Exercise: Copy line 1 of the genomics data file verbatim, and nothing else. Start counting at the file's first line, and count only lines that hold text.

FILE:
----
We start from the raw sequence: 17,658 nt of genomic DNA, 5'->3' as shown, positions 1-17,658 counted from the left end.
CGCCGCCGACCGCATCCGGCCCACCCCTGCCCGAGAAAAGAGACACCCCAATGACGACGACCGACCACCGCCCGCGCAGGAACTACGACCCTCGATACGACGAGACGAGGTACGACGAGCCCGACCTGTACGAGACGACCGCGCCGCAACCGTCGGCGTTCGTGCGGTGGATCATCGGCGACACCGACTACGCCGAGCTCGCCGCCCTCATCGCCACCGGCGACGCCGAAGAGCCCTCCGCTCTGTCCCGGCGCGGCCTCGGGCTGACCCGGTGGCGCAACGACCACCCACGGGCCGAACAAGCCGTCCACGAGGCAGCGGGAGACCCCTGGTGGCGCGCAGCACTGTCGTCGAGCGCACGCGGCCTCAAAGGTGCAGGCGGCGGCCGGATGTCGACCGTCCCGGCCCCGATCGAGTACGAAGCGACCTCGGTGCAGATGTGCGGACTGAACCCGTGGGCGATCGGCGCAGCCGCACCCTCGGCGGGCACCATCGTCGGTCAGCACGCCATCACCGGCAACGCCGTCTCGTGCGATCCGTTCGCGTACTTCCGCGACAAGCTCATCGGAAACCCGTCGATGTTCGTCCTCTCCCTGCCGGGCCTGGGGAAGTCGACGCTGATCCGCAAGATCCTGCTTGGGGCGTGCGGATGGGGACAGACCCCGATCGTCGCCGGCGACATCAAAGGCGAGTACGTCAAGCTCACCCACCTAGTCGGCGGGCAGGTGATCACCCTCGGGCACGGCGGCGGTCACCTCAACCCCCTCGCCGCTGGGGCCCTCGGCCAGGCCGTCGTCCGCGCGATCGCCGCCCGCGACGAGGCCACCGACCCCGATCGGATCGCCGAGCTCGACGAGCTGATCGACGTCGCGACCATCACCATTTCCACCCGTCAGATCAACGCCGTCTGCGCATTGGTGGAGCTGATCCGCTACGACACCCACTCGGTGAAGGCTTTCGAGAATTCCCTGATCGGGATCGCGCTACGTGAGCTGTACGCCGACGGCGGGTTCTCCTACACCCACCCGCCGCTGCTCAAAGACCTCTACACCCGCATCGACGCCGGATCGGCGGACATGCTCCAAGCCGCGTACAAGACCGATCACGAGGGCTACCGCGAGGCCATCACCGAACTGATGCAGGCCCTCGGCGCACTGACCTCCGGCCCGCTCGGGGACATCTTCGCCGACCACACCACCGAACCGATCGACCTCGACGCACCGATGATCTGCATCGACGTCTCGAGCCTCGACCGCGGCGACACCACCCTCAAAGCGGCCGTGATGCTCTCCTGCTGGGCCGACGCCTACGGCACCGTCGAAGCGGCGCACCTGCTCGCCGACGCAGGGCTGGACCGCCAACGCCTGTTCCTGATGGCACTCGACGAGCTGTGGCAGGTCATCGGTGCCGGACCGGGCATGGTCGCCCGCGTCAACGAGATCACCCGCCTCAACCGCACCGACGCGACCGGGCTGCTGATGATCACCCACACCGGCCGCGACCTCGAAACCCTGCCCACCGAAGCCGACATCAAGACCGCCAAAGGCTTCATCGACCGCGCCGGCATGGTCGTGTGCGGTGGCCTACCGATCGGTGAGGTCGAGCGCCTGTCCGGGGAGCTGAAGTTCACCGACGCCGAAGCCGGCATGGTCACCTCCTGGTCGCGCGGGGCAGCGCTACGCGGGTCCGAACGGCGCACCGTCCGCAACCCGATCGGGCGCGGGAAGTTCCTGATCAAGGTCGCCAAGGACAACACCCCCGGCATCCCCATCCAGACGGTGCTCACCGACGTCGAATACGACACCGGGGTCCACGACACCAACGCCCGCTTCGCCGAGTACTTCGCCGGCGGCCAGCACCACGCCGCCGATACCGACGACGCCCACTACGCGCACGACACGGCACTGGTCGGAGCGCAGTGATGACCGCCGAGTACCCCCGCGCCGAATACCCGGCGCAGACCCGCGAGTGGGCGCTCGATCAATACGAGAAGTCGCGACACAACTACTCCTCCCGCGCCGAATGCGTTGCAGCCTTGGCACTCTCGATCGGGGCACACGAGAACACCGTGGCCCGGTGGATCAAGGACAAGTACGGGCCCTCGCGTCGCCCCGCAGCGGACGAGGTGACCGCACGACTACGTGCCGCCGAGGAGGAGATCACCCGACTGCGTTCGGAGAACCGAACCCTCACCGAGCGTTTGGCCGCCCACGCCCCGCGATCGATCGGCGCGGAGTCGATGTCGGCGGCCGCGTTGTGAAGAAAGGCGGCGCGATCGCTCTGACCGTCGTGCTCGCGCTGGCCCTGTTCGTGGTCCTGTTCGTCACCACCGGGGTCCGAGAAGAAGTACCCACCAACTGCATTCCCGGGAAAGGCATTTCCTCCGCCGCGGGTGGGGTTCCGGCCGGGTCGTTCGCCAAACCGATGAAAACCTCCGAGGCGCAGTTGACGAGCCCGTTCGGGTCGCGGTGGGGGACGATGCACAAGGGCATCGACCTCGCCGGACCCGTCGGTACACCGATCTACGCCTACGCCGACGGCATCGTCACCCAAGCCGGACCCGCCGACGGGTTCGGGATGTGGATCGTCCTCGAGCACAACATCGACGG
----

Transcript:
We start from the raw sequence: 17,658 nt of genomic DNA, 5'->3' as shown, positions 1-17,658 counted from the left end.